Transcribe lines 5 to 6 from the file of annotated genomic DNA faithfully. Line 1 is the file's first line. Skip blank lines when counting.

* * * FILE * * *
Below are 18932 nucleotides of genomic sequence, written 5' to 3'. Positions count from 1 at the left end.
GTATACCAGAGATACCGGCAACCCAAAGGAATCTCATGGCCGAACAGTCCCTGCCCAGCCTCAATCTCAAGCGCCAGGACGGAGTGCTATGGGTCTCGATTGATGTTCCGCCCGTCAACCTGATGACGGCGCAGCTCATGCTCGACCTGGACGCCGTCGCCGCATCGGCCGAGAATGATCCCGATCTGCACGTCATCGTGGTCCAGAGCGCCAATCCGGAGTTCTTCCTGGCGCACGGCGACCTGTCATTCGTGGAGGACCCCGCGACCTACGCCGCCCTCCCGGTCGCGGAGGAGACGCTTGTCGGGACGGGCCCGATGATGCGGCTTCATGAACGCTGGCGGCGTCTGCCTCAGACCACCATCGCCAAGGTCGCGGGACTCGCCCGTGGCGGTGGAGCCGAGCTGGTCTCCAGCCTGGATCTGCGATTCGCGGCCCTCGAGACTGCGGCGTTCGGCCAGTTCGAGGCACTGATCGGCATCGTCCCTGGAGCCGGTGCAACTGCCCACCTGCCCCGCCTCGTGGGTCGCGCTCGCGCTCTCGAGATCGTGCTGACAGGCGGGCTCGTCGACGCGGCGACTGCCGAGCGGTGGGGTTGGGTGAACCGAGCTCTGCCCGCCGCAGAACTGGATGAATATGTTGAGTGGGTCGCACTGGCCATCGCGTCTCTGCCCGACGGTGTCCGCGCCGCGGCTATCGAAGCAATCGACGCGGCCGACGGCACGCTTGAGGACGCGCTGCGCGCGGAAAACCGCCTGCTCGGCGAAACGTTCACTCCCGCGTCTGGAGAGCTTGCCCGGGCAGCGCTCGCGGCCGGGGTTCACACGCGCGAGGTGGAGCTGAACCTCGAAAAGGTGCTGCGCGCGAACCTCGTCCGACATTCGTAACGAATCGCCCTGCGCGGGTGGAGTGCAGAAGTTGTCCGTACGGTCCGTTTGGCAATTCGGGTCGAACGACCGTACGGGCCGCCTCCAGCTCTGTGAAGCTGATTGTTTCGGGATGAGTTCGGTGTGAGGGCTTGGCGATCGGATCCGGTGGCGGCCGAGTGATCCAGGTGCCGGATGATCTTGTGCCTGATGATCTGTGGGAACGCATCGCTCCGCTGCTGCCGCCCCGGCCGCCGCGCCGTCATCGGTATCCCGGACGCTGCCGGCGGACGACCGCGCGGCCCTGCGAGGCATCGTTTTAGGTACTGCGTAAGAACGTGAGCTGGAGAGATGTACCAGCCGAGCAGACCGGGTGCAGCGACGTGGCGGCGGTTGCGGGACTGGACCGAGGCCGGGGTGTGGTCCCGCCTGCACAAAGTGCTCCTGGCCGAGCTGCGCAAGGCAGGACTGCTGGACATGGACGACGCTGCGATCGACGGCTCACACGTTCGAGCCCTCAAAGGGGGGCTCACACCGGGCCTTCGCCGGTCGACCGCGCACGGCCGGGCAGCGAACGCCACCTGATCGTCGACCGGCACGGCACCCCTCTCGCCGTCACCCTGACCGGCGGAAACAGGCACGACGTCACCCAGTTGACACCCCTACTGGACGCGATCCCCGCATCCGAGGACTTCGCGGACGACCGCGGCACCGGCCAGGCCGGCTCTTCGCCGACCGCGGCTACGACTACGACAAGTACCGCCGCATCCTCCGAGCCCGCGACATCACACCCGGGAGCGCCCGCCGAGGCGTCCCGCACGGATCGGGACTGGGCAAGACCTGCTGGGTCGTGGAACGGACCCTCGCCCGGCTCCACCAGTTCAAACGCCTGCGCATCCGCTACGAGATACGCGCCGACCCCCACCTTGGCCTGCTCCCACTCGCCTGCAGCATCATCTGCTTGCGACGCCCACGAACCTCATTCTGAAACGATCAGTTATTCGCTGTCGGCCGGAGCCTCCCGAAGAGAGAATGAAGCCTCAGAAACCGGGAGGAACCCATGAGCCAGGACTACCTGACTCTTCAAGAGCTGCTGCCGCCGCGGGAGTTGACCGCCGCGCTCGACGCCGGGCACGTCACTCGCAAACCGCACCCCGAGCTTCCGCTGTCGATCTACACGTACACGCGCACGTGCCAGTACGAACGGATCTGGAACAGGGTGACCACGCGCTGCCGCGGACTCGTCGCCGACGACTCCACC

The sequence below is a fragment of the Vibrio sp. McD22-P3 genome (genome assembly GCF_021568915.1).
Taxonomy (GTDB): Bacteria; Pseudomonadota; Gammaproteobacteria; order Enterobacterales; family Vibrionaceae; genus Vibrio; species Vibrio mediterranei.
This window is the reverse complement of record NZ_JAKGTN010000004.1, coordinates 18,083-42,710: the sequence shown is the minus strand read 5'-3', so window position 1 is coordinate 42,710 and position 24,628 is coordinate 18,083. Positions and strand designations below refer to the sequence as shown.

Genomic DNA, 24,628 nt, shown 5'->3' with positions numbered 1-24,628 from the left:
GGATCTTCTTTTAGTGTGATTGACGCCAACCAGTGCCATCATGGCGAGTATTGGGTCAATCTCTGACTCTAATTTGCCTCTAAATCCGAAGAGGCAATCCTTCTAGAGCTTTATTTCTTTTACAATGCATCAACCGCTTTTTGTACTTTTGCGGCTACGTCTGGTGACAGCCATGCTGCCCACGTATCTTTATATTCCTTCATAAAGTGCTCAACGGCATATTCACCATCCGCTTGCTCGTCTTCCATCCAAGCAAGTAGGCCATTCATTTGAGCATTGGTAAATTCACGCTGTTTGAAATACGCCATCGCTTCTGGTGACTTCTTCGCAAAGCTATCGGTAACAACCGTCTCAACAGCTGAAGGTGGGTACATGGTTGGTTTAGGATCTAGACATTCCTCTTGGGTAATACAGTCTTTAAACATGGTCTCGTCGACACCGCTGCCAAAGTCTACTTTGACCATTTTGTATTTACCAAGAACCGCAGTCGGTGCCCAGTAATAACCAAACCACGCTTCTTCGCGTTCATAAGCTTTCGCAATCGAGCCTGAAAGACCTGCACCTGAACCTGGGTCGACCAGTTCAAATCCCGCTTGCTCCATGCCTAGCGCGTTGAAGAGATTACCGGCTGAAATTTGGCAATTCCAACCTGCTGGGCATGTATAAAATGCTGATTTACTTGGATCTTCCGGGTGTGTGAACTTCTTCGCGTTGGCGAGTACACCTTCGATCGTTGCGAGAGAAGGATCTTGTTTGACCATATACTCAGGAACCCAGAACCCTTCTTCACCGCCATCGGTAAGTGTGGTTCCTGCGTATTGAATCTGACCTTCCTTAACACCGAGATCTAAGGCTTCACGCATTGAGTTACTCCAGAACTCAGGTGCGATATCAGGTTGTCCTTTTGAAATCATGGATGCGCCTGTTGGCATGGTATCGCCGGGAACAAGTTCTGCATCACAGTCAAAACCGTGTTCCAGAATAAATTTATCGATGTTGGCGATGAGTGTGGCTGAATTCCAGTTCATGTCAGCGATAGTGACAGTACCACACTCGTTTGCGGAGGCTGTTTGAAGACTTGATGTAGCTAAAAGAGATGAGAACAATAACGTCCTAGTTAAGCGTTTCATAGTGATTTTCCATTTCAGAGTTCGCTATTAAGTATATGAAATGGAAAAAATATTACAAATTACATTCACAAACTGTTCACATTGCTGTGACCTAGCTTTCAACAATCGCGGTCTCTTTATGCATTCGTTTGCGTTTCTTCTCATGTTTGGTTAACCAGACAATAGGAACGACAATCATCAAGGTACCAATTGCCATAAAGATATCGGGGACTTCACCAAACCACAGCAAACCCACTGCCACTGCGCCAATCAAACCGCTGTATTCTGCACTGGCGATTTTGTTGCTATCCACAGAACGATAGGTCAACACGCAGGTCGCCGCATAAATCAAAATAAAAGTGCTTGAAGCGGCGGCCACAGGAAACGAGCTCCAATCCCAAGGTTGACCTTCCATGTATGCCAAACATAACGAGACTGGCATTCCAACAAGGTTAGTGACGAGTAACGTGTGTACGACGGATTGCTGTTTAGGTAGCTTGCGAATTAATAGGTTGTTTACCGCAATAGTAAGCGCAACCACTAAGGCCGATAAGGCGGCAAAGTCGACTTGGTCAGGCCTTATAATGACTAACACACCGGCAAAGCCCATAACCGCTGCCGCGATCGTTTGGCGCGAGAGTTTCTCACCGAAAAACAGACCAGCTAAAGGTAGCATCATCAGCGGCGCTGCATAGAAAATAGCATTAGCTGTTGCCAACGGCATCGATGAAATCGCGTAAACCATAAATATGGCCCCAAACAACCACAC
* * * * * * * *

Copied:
This window is the reverse complement of record NZ_JAKGTN010000004.1, coordinates 18,083-42,710: the sequence shown is the minus strand read 5'-3', so window position 1 is coordinate 42,710 and position 24,628 is coordinate 18,083. Positions and strand designations below refer to the sequence as shown.

Genomic DNA, 24,628 nt, shown 5'->3' with positions numbered 1-24,628 from the left: